Ultimate anti-spam guide: 11 products tested

Summary:ContentsBitDefenderClearswiftCA eTrustGFIIronPortMailGuardMcAfeeMessageLabsNetIQNetwork BoxSymantec BrightmailEditor's ChoiceAbout RMITHow we tested special report From server-level software, to appliances, to managed services, we find what solutions are available to help enterprises manage the onslaught of unsightly spam.It has been over a year since we reviewed anti-spam offerings.


Contents
BitDefender
Clearswift
CA eTrust
GFI
IronPort
MailGuard
McAfee
MessageLabs
NetIQ
Network Box
Symantec Brightmail
Editor's Choice
About RMIT
How we tested

Technology & Business magazine


special report From server-level software, to appliances, to managed services, we find what solutions are available to help enterprises manage the onslaught of unsightly spam.

It has been over a year since we reviewed anti-spam offerings.

Back in those days there were few enterprise-level solutions available to deal with this issue. Since then the market has literally exploded -- from four or five popular applications on the market last year to a submission of no less than 11 for this review.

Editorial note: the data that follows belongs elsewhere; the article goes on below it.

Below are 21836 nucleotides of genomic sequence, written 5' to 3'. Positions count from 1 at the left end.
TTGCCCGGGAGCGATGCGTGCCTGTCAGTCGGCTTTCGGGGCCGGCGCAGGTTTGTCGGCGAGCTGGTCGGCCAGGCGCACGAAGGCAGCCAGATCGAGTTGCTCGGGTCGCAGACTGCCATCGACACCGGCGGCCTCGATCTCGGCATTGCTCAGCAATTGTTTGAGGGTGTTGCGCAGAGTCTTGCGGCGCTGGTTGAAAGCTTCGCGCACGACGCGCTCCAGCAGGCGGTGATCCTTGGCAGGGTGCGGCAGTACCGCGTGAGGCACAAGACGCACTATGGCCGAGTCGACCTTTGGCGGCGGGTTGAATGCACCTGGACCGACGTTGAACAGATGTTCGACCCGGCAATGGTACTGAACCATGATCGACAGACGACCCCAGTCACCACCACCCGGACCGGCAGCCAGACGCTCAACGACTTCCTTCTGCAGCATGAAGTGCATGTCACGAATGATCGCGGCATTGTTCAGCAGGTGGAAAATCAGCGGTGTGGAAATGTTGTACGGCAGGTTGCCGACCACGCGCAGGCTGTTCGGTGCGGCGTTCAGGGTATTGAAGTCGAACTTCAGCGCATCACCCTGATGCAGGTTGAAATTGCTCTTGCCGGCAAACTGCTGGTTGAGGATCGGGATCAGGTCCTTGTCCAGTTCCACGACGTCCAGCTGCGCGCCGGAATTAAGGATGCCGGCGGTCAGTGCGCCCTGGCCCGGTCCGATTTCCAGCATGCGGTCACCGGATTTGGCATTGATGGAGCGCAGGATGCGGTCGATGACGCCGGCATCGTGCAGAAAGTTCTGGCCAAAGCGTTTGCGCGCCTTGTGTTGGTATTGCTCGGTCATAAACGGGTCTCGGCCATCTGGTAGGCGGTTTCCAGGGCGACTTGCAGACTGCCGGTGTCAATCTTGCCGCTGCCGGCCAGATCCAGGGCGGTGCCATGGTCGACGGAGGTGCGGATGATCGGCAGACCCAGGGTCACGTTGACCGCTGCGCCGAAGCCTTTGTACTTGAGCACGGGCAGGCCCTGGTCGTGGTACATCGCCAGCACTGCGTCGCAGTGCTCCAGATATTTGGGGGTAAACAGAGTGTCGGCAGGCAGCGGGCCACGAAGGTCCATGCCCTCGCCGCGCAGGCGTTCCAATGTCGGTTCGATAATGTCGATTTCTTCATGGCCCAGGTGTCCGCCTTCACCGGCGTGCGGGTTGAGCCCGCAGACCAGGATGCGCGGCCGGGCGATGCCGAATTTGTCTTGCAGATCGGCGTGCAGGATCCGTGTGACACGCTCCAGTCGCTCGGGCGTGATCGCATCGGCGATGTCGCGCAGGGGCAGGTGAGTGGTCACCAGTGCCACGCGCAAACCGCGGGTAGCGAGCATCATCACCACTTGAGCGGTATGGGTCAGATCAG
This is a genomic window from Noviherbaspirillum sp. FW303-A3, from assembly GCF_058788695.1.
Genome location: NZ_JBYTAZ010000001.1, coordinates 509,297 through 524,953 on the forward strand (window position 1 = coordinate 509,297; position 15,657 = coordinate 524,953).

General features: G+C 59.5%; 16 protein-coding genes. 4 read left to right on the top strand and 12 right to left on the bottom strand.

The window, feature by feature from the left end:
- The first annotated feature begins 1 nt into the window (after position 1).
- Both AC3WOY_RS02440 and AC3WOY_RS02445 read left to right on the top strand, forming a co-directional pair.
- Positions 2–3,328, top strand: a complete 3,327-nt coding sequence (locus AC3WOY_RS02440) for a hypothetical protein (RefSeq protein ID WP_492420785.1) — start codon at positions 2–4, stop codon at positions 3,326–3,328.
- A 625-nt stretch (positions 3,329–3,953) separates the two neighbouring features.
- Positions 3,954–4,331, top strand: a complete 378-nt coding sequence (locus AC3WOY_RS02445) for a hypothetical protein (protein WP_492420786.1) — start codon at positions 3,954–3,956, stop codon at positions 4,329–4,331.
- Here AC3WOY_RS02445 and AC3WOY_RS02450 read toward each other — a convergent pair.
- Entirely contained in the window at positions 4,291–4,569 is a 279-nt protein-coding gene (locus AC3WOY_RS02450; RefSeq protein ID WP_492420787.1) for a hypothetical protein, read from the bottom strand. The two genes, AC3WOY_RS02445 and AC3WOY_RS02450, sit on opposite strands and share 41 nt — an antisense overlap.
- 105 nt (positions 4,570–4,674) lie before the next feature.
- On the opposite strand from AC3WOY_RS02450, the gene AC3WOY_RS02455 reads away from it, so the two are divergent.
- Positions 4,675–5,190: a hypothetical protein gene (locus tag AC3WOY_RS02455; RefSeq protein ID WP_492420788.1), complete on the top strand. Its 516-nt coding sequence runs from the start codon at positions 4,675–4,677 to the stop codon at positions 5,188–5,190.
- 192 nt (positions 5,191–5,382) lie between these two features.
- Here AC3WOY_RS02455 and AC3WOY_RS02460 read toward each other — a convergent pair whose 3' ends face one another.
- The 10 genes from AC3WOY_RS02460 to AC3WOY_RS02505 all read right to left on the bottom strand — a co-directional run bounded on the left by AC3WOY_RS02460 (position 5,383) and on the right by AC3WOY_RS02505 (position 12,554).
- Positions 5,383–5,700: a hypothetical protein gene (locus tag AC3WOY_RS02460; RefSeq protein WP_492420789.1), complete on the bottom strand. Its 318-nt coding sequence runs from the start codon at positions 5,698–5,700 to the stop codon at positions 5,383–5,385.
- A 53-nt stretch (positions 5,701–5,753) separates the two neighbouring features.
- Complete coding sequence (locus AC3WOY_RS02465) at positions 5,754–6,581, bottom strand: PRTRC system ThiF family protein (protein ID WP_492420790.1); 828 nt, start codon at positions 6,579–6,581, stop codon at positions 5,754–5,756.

And even still there were some notable names missing like Sophos, Surfcontrol, and Trend Micro. Both Surfcontrol and Trend Micro are in the midst of changing their older applications over for newer/updated versions and were not currently in the position to submit. Sophos on the other hand, while we would have loved to have squeezed them in somewhere with the other 11 products, unfortunately responded too late to get included in the review. When evaluating anti-spam products don't forget to consider these three vendors also.

This review is more of a guide to the current state of play in the world of annoying spam e-mail. For this roundup, we looked at each vendor's product based on common criteria such as installation, configuration, and administration. We did not perform any "official" accuracy and performance testing on the products. We set the programs up in modes to test both controlled and live messages, however the results of these brief tests would just add more confusion to the mix than anything and certainly didn't show any unexpected results.

Editor's note: This report was first published in Technology and Business magazine. Due to space constraints, the section explaining how the products were tested was omitted. However, a full explanation on testing procedures has been posted online and can be found here.

Continued ...

Topics: Collaboration, Security

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